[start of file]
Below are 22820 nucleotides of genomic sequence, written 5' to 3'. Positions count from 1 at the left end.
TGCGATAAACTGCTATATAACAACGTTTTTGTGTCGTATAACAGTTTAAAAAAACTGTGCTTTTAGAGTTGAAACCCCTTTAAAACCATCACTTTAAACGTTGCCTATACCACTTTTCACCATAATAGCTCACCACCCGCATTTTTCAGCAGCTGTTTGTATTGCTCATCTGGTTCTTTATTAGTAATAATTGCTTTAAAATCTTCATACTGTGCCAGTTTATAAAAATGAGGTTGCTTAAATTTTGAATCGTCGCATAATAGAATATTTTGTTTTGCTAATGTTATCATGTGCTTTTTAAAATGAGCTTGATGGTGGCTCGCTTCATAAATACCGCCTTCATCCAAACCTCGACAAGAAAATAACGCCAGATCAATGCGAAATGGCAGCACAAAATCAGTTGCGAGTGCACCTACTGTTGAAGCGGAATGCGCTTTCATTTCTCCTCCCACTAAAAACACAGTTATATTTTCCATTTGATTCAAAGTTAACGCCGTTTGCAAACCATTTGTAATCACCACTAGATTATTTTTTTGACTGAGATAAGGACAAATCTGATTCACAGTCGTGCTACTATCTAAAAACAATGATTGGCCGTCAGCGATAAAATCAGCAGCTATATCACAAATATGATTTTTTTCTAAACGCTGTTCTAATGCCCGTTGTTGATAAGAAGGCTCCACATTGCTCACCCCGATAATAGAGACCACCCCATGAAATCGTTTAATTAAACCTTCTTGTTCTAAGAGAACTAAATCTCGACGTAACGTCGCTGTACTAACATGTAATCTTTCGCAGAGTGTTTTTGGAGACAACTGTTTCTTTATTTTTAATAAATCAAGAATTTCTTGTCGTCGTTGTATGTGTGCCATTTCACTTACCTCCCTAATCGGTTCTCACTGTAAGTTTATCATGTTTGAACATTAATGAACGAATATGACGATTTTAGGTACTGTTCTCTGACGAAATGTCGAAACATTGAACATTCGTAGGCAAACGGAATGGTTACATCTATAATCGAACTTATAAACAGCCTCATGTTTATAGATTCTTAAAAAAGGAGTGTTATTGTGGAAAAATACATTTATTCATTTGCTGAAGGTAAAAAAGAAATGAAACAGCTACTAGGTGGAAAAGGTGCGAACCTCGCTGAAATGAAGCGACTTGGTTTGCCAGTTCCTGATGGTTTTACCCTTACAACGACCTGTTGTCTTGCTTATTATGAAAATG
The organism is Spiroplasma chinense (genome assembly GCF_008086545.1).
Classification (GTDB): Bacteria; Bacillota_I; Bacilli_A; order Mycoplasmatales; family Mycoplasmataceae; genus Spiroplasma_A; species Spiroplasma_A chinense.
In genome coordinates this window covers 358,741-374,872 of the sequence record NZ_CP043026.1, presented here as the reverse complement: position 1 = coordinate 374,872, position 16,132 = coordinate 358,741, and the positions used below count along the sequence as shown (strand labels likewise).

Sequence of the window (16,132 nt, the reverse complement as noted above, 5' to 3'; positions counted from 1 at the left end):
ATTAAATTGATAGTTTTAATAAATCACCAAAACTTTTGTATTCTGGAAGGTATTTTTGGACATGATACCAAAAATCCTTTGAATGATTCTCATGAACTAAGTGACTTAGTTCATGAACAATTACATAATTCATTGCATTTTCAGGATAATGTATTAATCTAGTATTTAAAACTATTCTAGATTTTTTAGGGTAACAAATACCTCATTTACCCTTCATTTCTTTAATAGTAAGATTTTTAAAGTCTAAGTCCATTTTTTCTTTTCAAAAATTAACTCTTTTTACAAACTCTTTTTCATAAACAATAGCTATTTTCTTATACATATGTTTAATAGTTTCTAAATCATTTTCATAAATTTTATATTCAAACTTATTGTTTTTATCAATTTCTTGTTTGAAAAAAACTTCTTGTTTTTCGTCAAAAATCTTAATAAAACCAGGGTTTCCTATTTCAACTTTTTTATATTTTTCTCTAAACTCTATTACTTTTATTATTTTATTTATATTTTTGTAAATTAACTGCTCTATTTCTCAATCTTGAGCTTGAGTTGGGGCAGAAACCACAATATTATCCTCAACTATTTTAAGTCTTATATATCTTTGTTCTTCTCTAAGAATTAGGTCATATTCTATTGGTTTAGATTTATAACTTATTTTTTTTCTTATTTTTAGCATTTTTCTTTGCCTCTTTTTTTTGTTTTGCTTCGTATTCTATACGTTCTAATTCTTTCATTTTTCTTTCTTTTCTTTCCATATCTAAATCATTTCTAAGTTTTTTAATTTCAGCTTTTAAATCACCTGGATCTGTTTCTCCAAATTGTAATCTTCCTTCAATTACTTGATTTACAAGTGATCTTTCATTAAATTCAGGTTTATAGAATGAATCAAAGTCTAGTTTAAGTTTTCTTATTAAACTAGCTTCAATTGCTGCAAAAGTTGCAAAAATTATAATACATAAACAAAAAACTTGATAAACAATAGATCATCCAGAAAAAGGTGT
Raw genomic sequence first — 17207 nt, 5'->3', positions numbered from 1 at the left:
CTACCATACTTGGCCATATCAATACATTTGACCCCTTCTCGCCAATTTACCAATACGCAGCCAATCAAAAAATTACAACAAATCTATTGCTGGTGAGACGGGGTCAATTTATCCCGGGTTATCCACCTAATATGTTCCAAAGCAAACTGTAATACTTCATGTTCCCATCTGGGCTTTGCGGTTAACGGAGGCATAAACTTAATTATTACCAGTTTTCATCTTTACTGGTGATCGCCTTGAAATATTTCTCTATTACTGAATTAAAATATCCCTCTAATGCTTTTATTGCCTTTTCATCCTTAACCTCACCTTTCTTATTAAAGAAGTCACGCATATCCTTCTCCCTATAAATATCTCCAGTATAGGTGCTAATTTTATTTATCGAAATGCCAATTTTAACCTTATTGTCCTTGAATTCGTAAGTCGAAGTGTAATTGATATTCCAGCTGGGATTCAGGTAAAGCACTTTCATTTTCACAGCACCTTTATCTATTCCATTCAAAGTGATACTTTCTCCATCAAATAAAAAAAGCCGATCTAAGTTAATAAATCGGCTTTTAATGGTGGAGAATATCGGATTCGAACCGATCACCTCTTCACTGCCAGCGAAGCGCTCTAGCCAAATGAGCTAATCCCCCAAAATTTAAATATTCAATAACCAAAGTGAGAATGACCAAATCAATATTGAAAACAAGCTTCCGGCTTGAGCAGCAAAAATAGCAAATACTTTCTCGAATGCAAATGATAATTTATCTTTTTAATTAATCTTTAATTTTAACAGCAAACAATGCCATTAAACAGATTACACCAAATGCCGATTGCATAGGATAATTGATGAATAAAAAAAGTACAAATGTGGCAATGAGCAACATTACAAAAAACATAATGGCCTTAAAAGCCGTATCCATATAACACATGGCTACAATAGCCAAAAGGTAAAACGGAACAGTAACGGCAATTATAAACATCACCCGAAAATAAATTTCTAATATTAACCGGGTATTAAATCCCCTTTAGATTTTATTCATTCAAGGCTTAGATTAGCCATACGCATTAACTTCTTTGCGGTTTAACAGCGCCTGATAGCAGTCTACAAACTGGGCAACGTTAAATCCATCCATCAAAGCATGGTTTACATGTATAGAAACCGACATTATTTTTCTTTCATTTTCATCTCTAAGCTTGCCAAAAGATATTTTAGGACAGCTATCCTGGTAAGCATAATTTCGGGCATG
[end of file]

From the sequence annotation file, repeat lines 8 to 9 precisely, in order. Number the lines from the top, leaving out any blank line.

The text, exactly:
Raw genomic sequence first — 17207 nt, 5'->3', positions numbered from 1 at the left:
CTACCATACTTGGCCATATCAATACATTTGACCCCTTCTCGCCAATTTACCAATACGCAGCCAATCAAAAAATTACAACAAATCTATTGCTGGTGAGACGGGGTCAATTTATCCCGGGTTATCCACCTAATATGTTCCAAAGCAAACTGTAATACTTCATGTTCCCATCTGGGCTTTGCGGTTAACGGAGGCATAAACTTAATTATTACCAGTTTTCATCTTTACTGGTGATCGCCTTGAAATATTTCTCTATTACTGAATTAAAATATCCCTCTAATGCTTTTATTGCCTTTTCATCCTTAACCTCACCTTTCTTATTAAAGAAGTCACGCATATCCTTCTCCCTATAAATATCTCCAGTATAGGTGCTAATTTTATTTATCGAAATGCCAATTTTAACCTTATTGTCCTTGAATTCGTAAGTCGAAGTGTAATTGATATTCCAGCTGGGATTCAGGTAAAGCACTTTCATTTTCACAGCACCTTTATCTATTCCATTCAAAGTGATACTTTCTCCATCAAATAAAAAAAGCCGATCTAAGTTAATAAATCGGCTTTTAATGGTGGAGAATATCGGATTCGAACCGATCACCTCTTCACTGCCAGCGAAGCGCTCTAGCCAAATGAGCTAATCCCCCAAAATTTAAATATTCAATAACCAAAGTGAGAATGACCAAATCAATATTGAAAACAAGCTTCCGGCTTGAGCAGCAAAAATAGCAAATACTTTCTCGAATGCAAATGATAATTTATCTTTTTAATTAATCTTTAATTTTAACAGCAAACAATGCCATTAAACAGATTACACCAAATGCCGATTGCATAGGATAATTGATGAATAAAAAAAGTACAAATGTGGCAATGAGCAACATTACAAAAAACATAATGGCCTTAAAAGCCGTATCCATATAACACATGGCTACAATAGCCAAAAGGTAAAACGGAACAGTAACGGCAATTATAAACATCACCCGAAAATAAATTTCTAATATTAACCGGGTATTAAATCCCCTTTAGATTTTATTCATTCAAGGCTTAGATTAGCCATACGCATTAACTTCTTTGCGGTTTAACAGCGCCTGATAGCAGTCTACAAACTGGGCAACGTTAAATCCATCCATCAAAGCATGGTTTACATGTATAGAAACCGACATTATTTTTCTTTCATTTTCATCTCTAAGCTTGCCAAAAGATATTTTAGGACAGCTATCCTGGTAAGCATAATTTCGGGCATG